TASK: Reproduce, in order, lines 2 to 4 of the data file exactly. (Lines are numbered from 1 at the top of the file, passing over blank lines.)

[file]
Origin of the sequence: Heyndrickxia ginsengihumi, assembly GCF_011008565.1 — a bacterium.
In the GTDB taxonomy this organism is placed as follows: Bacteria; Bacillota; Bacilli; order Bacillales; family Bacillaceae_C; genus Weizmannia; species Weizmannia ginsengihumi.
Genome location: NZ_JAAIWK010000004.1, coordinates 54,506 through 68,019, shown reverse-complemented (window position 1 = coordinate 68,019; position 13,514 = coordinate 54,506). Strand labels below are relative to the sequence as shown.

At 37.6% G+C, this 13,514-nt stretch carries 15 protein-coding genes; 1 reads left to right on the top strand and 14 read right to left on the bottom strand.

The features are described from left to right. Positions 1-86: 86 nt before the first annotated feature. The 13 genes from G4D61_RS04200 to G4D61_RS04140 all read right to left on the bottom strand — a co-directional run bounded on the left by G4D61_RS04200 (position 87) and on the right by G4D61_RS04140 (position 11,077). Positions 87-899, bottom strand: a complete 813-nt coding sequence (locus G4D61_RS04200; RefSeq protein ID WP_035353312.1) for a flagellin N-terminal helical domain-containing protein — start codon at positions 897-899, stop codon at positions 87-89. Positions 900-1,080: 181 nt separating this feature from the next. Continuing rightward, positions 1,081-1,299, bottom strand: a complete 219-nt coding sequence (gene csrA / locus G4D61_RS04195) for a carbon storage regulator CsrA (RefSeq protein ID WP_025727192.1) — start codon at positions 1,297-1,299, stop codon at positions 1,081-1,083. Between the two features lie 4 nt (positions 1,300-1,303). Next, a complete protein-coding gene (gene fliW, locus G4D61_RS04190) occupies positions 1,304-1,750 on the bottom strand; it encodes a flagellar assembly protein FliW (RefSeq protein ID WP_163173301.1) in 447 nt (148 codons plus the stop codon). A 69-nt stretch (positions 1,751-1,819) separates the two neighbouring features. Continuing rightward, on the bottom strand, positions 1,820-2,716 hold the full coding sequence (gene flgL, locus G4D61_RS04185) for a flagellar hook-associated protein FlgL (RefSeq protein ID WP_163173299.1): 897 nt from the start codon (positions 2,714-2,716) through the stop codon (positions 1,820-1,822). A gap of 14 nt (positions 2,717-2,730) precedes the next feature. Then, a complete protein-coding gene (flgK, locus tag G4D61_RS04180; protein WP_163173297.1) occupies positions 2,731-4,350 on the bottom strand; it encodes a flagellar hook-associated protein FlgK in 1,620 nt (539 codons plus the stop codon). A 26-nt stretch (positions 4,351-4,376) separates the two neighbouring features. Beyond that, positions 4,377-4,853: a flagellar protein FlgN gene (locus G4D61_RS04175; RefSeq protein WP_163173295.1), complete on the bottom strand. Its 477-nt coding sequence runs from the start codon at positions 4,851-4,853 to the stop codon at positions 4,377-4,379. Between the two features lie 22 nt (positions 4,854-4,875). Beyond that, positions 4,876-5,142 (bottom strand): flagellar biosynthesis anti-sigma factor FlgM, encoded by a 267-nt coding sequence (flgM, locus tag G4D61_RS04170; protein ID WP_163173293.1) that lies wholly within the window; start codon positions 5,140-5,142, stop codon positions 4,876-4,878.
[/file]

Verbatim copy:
In the GTDB taxonomy this organism is placed as follows: Bacteria; Bacillota; Bacilli; order Bacillales; family Bacillaceae_C; genus Weizmannia; species Weizmannia ginsengihumi.
Genome location: NZ_JAAIWK010000004.1, coordinates 54,506 through 68,019, shown reverse-complemented (window position 1 = coordinate 68,019; position 13,514 = coordinate 54,506). Strand labels below are relative to the sequence as shown.

At 37.6% G+C, this 13,514-nt stretch carries 15 protein-coding genes; 1 reads left to right on the top strand and 14 read right to left on the bottom strand.